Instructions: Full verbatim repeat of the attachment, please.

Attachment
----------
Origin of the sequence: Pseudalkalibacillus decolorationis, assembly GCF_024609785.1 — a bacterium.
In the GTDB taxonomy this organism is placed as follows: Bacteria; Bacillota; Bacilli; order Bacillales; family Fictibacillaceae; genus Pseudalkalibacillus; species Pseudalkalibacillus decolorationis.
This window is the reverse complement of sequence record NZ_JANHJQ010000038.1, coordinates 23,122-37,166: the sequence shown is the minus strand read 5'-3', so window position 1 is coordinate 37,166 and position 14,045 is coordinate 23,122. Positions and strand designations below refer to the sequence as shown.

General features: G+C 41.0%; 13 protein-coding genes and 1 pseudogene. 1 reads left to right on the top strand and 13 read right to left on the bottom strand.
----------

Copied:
Origin of the sequence: Pseudalkalibacillus decolorationis, assembly GCF_024609785.1 — a bacterium.
In the GTDB taxonomy this organism is placed as follows: Bacteria; Bacillota; Bacilli; order Bacillales; family Fictibacillaceae; genus Pseudalkalibacillus; species Pseudalkalibacillus decolorationis.
This window is the reverse complement of sequence record NZ_JANHJQ010000038.1, coordinates 23,122-37,166: the sequence shown is the minus strand read 5'-3', so window position 1 is coordinate 37,166 and position 14,045 is coordinate 23,122. Positions and strand designations below refer to the sequence as shown.

General features: G+C 41.0%; 13 protein-coding genes and 1 pseudogene. 1 reads left to right on the top strand and 13 read right to left on the bottom strand.